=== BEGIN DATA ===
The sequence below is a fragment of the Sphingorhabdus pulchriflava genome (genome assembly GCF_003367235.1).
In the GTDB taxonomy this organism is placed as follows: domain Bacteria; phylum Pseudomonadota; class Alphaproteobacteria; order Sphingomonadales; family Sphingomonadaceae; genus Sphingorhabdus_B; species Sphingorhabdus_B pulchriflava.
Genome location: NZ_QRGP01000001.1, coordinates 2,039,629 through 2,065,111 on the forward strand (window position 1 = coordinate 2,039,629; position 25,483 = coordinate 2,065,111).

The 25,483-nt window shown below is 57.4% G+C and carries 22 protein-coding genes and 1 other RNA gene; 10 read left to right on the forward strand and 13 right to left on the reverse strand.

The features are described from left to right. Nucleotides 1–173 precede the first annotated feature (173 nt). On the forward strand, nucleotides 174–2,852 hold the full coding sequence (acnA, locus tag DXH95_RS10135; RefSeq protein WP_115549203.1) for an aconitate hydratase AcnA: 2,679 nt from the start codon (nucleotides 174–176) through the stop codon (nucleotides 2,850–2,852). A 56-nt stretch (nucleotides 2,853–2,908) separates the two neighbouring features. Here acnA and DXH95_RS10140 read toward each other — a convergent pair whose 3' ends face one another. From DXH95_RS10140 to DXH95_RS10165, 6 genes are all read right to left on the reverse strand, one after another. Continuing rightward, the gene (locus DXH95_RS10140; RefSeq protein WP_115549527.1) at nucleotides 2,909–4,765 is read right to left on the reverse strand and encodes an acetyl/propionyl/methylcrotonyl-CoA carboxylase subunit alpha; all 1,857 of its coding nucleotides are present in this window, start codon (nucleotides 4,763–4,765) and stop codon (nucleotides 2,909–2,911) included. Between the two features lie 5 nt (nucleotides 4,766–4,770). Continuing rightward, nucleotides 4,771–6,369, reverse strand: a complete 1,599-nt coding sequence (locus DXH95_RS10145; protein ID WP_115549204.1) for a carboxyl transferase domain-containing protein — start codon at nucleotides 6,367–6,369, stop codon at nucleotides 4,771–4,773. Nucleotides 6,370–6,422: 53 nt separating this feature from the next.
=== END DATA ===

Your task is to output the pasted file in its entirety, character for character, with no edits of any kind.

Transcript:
The sequence below is a fragment of the Sphingorhabdus pulchriflava genome (genome assembly GCF_003367235.1).
In the GTDB taxonomy this organism is placed as follows: domain Bacteria; phylum Pseudomonadota; class Alphaproteobacteria; order Sphingomonadales; family Sphingomonadaceae; genus Sphingorhabdus_B; species Sphingorhabdus_B pulchriflava.
Genome location: NZ_QRGP01000001.1, coordinates 2,039,629 through 2,065,111 on the forward strand (window position 1 = coordinate 2,039,629; position 25,483 = coordinate 2,065,111).

The 25,483-nt window shown below is 57.4% G+C and carries 22 protein-coding genes and 1 other RNA gene; 10 read left to right on the forward strand and 13 right to left on the reverse strand.

The features are described from left to right. Nucleotides 1–173 precede the first annotated feature (173 nt). On the forward strand, nucleotides 174–2,852 hold the full coding sequence (acnA, locus tag DXH95_RS10135; RefSeq protein WP_115549203.1) for an aconitate hydratase AcnA: 2,679 nt from the start codon (nucleotides 174–176) through the stop codon (nucleotides 2,850–2,852). A 56-nt stretch (nucleotides 2,853–2,908) separates the two neighbouring features. Here acnA and DXH95_RS10140 read toward each other — a convergent pair whose 3' ends face one another. From DXH95_RS10140 to DXH95_RS10165, 6 genes are all read right to left on the reverse strand, one after another. Continuing rightward, the gene (locus DXH95_RS10140; RefSeq protein WP_115549527.1) at nucleotides 2,909–4,765 is read right to left on the reverse strand and encodes an acetyl/propionyl/methylcrotonyl-CoA carboxylase subunit alpha; all 1,857 of its coding nucleotides are present in this window, start codon (nucleotides 4,763–4,765) and stop codon (nucleotides 2,909–2,911) included. Between the two features lie 5 nt (nucleotides 4,766–4,770). Continuing rightward, nucleotides 4,771–6,369, reverse strand: a complete 1,599-nt coding sequence (locus DXH95_RS10145; protein ID WP_115549204.1) for a carboxyl transferase domain-containing protein — start codon at nucleotides 6,367–6,369, stop codon at nucleotides 4,771–4,773. Nucleotides 6,370–6,422: 53 nt separating this feature from the next.